If the Sun is the cause for global warming in the solar system, as some scientists say, why is it that Pluto, the planet that is the farthest away from the Sun, experiencing the most severe effects, and it is getting worse and worse as it orbits away from the sun?


Pluto thought to be warming up
Astronomers at the University of Tasmania have found that the solar system's smallest planet is not getting colder as first thought and it probably does not have rings.

Dr John Greenhill has collected observations from last month's event when Pluto passed in front of a bright star, making it easier to study. French scientists have shared the measurements they took in Tasmania that night, which indicate that the planet is unlikely to have rings.

Dr Greenhill says the results are surprising because they show Pluto is warming up.

"It looks as though the atmosphere has not changed from 2002, which is pretty surprising because we expected the atmosphere would freeze out as the planet moved further away from the Sun," he said.

"But so far, if anything, the atmosphere has gotten even denser."


The following is a site which was made by several scientists who have no links with any government, or corporation, their findings are very interesting and give a different picture as to what is causing global warming.


Anyone interested in that information should read that site.


Is the solar system entering a nearby interstellar cloud?
Authors: Vidal-Madjar, A.; Laurent, C.; Bruston, P.; Audouze, J.
Affiliation: AA(CNRS, Laboratoire de Physique Stellaire et Planetaire, Verrieres-le-Buisson, Essonne, France), AB(CNRS, Laboratoire de Physique Stellaire et Planetaire, Verrieres-le-Buisson, Essonne, France), AC(CNRS, Laboratoire de Physique Stellaire et Planetaire, Verrieres-le-Buisson, Essonne, France), AD(Meudon Observatoire, Hauts-de-Seine; Paris XI, Universite, Orsay, Essonne, France)
Publication: Astrophysical Journal, Part 1, vol. 223, July 15, 1978, p. 589-600. (ApJ Homepage)
Publication Date: 07/1978
Category: Astrophysics
Origin: STI
DOI: 10.1086/156294
Bibliographic Code: 1978ApJ...223..589V


Observational arguments in favor of such a cloud are presented, and implications of the presence of a nearby cloud are discussed, including possible changes in terrestrial climate. It is suggested that the postulated interstellar cloud should encounter the solar system at some unspecified time in the 'near' future and might have a drastic influence on terrestrial climate in the next 10,000 years.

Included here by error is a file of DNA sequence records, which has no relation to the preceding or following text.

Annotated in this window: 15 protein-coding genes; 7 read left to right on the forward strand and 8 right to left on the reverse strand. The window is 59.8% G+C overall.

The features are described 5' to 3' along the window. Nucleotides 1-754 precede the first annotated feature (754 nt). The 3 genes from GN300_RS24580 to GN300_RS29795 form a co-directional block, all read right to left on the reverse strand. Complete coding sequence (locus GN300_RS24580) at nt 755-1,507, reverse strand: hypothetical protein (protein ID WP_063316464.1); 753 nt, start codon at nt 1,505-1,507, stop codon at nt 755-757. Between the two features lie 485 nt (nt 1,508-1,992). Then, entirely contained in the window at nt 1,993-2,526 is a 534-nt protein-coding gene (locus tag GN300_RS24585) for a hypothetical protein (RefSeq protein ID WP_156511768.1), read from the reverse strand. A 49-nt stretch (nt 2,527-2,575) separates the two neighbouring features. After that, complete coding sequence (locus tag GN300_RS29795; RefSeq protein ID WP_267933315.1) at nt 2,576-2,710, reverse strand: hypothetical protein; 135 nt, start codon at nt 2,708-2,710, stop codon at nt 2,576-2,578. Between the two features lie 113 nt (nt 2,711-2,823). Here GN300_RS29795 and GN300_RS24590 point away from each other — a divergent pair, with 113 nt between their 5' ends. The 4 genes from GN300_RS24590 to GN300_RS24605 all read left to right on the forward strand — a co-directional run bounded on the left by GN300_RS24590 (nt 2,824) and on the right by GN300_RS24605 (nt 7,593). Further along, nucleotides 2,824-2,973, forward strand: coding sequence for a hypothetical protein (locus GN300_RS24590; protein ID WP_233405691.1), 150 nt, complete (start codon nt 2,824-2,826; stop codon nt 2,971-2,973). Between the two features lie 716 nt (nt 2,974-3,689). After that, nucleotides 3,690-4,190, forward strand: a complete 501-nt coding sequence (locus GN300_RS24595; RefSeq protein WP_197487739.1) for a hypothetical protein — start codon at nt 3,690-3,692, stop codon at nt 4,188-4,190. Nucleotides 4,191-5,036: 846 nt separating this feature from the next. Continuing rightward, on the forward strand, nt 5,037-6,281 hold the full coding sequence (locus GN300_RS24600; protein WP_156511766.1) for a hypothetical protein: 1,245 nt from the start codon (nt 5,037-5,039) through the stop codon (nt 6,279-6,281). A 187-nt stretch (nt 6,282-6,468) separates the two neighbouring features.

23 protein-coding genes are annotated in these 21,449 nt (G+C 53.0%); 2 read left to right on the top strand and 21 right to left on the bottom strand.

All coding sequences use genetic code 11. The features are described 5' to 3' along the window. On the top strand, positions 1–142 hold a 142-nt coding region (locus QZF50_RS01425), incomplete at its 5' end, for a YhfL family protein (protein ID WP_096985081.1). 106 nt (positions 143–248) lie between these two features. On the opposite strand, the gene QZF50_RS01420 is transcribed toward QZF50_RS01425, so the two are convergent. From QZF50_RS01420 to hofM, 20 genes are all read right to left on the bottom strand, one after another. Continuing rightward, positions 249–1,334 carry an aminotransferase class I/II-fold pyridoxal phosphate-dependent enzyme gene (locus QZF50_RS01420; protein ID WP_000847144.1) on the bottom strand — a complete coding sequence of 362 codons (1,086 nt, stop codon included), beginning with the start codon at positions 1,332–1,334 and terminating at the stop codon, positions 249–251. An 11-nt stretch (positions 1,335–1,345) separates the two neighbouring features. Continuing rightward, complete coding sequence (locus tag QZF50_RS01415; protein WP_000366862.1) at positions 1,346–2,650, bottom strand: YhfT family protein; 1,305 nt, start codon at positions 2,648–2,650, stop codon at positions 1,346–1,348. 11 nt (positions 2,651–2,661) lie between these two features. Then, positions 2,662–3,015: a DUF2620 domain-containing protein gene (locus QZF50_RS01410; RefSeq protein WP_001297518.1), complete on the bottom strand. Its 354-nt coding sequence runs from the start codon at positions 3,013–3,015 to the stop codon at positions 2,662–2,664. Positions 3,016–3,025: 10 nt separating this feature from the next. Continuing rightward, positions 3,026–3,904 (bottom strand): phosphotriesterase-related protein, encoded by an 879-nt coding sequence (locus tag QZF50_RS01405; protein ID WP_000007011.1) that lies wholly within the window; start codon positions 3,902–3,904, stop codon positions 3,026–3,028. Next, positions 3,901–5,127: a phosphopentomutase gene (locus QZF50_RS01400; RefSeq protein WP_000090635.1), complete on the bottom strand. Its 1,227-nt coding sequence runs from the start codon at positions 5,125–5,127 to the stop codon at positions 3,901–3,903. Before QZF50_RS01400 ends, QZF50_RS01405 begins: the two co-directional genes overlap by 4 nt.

ESA sees stardust storms heading for Solar System
Date Released: Monday, August 18, 2003
Source: Artemis Society

Until ten years ago, most astronomers did not believe stardust could enter our Solar System. Then ESA's Ulysses space-probe discovered minute stardust particles leaking through the Sun's magnetic shield, into the realm of Earth and the other planets. Now, the same space-probe has shown that a flood of dusty particles is heading our way.


What is surprising in this new Ulysses discovery is that the amount of stardust has continued to increase even after the solar activity calmed down and the magnetic field resumed its ordered shape in 2001.

Scientists believe that this is due to the way in which the polarity changed during solar maximum. Instead of reversing completely, flipping north to south, the Sun's magnetic poles have only rotated at halfway and are now more or less lying sideways along the Sun's equator. This weaker configuration of the magnetic shield is letting in two to three times more stardust than at the end of the 1990s.


Moreover, this influx could increase by as much as ten times until the end of the current solar cycle in 2012.



Ulysses sees Galactic Dust on the rise
01 Aug 2003

Since early 1992 Ulysses has been monitoring the stream of stardust flowing through our Solar System.


The stardust is embedded in the local galactic cloud through which the Sun is moving at a speed of 26 kilometers every second. As a result of this relative motion, a single dust grain takes twenty years to traverse the Solar System. Observations by the DUST experiment on board Ulysses have shown that the stream of stardust is highly affected by the Sun's magnetic field.


Unlike Earth, however, the Sun reverses its magnetic polarity every 11 years. The reversal always occurs during solar maximum. That's when the magnetic field is highly disordered, allowing more interstellar dust to enter the Solar System. It is interesting to note that in the reversed configuration after the recent solar maximum (North negative, South positive), the interstellar dust is even channeled more efficiently towards the inner Solar System.


So we can expect even more interstellar dust from 2005 onwards, once the changes become fully effective.